Nothing But A Man (1964) Revisited #2

Nothing But A Man (1964) Revisited

By: Caroline Deurwarder

For my second cultural artifact blog assignment I chose to do an in depth analysis of one of my favorite movies “Nothing but a Man”. “Nothing but a Man” is an independently produced film, which closely coincides with central themes from the civil rights movement. Shot in a documentary-like style fashion, the film offers an alternative outlook on the ways in which race, gender, and labor politics intersect and manifest during the civil rights era. The reason why I chose this particular film because it showcases how African American families specifically men chose to either endure or resist Jim Crow era racism in the South and Great migration and the consequences that come about. The film also exhibits black communal spaces and the importance of community.

“Nothing but a Man,” directed by Michael Roemer and Robert Young depicts a young black man struggling and coping with the economic effects of racism in Birmingham Alabama. The film is centered on the main character, Duffy Anderson, who dares to reject social norms, which help to support the continuation of black exploitation and degradation. On a surface level, the storyline is rather simple: a working class man falls in love with a grounded, intelligent, and respectable woman, the schoolteacher and preacher’s daughter, Josie Dawson. Duffy chooses to settle down with Josie after he pays a visit to see his illegitimate son and alcoholic father. Despite his promising future with Josie, Duffy falls victim of the South’s racist infrastructure and is later blacklisted because he continuously refuses to be treated as anything less than a man. The film peruses themes including justice, masculinity, familial structures, humiliation, and social and institutional racism by providing two characters’ that either assimilates well with the racists’ south (Josie’s father the preacher Reverend Dawson) or are punished by the oppressive system (Duffy Anderson). The juxtaposition of these two characters shows that one has to either “act like a nigger” or perform in a subservient manner to their white counterparts in order to sustain their livelihoods or, on the other hand, refuse to do so and take on the consequences. I will be focusing on four scenes that uncover the all-encompassing persistent nature of white institutionalized racism in the South.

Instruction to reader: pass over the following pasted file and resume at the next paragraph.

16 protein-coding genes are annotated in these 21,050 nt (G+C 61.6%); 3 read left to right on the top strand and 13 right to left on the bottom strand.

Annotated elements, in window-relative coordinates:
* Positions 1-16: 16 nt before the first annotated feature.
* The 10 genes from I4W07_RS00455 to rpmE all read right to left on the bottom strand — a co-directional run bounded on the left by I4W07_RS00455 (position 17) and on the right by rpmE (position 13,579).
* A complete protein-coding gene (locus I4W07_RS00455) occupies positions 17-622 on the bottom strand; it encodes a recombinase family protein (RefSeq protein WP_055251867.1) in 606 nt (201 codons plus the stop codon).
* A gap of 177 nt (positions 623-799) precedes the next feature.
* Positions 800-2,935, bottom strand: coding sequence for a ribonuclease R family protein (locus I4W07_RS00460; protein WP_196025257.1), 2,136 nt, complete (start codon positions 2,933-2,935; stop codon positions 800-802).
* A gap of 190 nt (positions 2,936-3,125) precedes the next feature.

The opening scene of the film exhibits the silhouette of a lonesome black man drilling along side the railroad tracks. The viewers do not see the face of the unidentified black man just the work being done. Then the camera angle pans out to reveal a group of black men working alongside the railroad tracks. This simple scene symbolically showcases the relationship between blackness and manual labor in the South. This scene conjures up images of convict leasing and chain gangs that were prevalent during the 19th century. According to the documentary “Slavery by Another Name,” African American labor was socially and politically institutionalized well after emancipation. The central cause for the continuation of black labor is due to the push back of white resistance in the South. In 1874, the white South made it their mission to use their political power to up vote political figures who were in favor for black subordination. New laws state after state targeted black people and effectively criminalized black life. Misdemeanor laws turned into felony laws specifically targeting blacks:

Spitting, talking loudly next to white people, loitering walking next to railroads, selling goods after dark, pig laws, petty theft, and vagrancy laws. Convict leasing and chain gangs emerged after the reconstruction era. Even though slavery was abolished whites found loopholes to force African Americans back into manual labor. Convict leasing prisoners were seen as inherent criminals. Chain gangs were a group of prisoners chained together to perform menial work as a form of punishment. Such punishment included repairing buildings, building roads or clearing roads. Chain gangs were often held to the same types of brutality as convict workers. Even though chain gangs and convict workers were not explicitly mentioned in the film, the images presented reinforce notions of racialized labor.